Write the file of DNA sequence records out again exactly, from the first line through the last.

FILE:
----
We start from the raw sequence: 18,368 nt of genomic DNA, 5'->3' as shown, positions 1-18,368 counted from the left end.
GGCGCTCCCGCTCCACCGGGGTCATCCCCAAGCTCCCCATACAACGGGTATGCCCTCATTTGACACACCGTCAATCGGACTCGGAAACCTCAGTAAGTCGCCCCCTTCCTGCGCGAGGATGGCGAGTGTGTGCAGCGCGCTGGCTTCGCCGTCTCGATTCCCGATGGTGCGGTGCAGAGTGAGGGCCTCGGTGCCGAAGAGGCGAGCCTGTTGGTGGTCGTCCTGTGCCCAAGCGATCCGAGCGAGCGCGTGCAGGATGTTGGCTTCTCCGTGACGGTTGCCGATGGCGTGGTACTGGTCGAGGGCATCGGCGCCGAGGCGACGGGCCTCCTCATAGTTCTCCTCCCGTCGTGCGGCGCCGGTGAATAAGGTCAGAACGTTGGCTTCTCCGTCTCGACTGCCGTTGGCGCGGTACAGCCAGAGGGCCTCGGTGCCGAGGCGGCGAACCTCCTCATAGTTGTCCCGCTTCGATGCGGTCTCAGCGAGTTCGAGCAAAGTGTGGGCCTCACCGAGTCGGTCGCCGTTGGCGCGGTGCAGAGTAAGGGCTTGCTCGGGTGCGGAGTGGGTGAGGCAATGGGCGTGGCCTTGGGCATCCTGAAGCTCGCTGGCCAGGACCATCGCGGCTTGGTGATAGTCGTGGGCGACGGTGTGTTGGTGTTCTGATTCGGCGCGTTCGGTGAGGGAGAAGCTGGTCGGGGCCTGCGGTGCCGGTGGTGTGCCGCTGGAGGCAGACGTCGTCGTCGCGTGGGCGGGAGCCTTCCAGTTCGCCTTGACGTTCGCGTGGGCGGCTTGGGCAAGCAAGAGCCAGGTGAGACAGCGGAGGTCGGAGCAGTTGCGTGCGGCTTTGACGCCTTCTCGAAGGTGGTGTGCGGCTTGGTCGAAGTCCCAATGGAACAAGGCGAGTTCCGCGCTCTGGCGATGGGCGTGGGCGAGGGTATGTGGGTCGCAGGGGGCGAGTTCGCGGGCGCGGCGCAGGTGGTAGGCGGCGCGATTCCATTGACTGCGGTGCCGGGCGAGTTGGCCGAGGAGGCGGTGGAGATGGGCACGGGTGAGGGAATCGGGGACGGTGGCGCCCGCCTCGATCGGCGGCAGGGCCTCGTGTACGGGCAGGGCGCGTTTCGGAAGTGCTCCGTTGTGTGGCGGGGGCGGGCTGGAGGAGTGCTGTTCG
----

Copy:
We start from the raw sequence: 18,368 nt of genomic DNA, 5'->3' as shown, positions 1-18,368 counted from the left end.
GGCGCTCCCGCTCCACCGGGGTCATCCCCAAGCTCCCCATACAACGGGTATGCCCTCATTTGACACACCGTCAATCGGACTCGGAAACCTCAGTAAGTCGCCCCCTTCCTGCGCGAGGATGGCGAGTGTGTGCAGCGCGCTGGCTTCGCCGTCTCGATTCCCGATGGTGCGGTGCAGAGTGAGGGCCTCGGTGCCGAAGAGGCGAGCCTGTTGGTGGTCGTCCTGTGCCCAAGCGATCCGAGCGAGCGCGTGCAGGATGTTGGCTTCTCCGTGACGGTTGCCGATGGCGTGGTACTGGTCGAGGGCATCGGCGCCGAGGCGACGGGCCTCCTCATAGTTCTCCTCCCGTCGTGCGGCGCCGGTGAATAAGGTCAGAACGTTGGCTTCTCCGTCTCGACTGCCGTTGGCGCGGTACAGCCAGAGGGCCTCGGTGCCGAGGCGGCGAACCTCCTCATAGTTGTCCCGCTTCGATGCGGTCTCAGCGAGTTCGAGCAAAGTGTGGGCCTCACCGAGTCGGTCGCCGTTGGCGCGGTGCAGAGTAAGGGCTTGCTCGGGTGCGGAGTGGGTGAGGCAATGGGCGTGGCCTTGGGCATCCTGAAGCTCGCTGGCCAGGACCATCGCGGCTTGGTGATAGTCGTGGGCGACGGTGTGTTGGTGTTCTGATTCGGCGCGTTCGGTGAGGGAGAAGCTGGTCGGGGCCTGCGGTGCCGGTGGTGTGCCGCTGGAGGCAGACGTCGTCGTCGCGTGGGCGGGAGCCTTCCAGTTCGCCTTGACGTTCGCGTGGGCGGCTTGGGCAAGCAAGAGCCAGGTGAGACAGCGGAGGTCGGAGCAGTTGCGTGCGGCTTTGACGCCTTCTCGAAGGTGGTGTGCGGCTTGGTCGAAGTCCCAATGGAACAAGGCGAGTTCCGCGCTCTGGCGATGGGCGTGGGCGAGGGTATGTGGGTCGCAGGGGGCGAGTTCGCGGGCGCGGCGCAGGTGGTAGGCGGCGCGATTCCATTGACTGCGGTGCCGGGCGAGTTGGCCGAGGAGGCGGTGGAGATGGGCACGGGTGAGGGAATCGGGGACGGTGGCGCCCGCCTCGATCGGCGGCAGGGCCTCGTGTACGGGCAGGGCGCGTTTCGGAAGTGCTCCGTTGTGTGGCGGGGGCGGGCTGGAGGAGTGCTGTTCG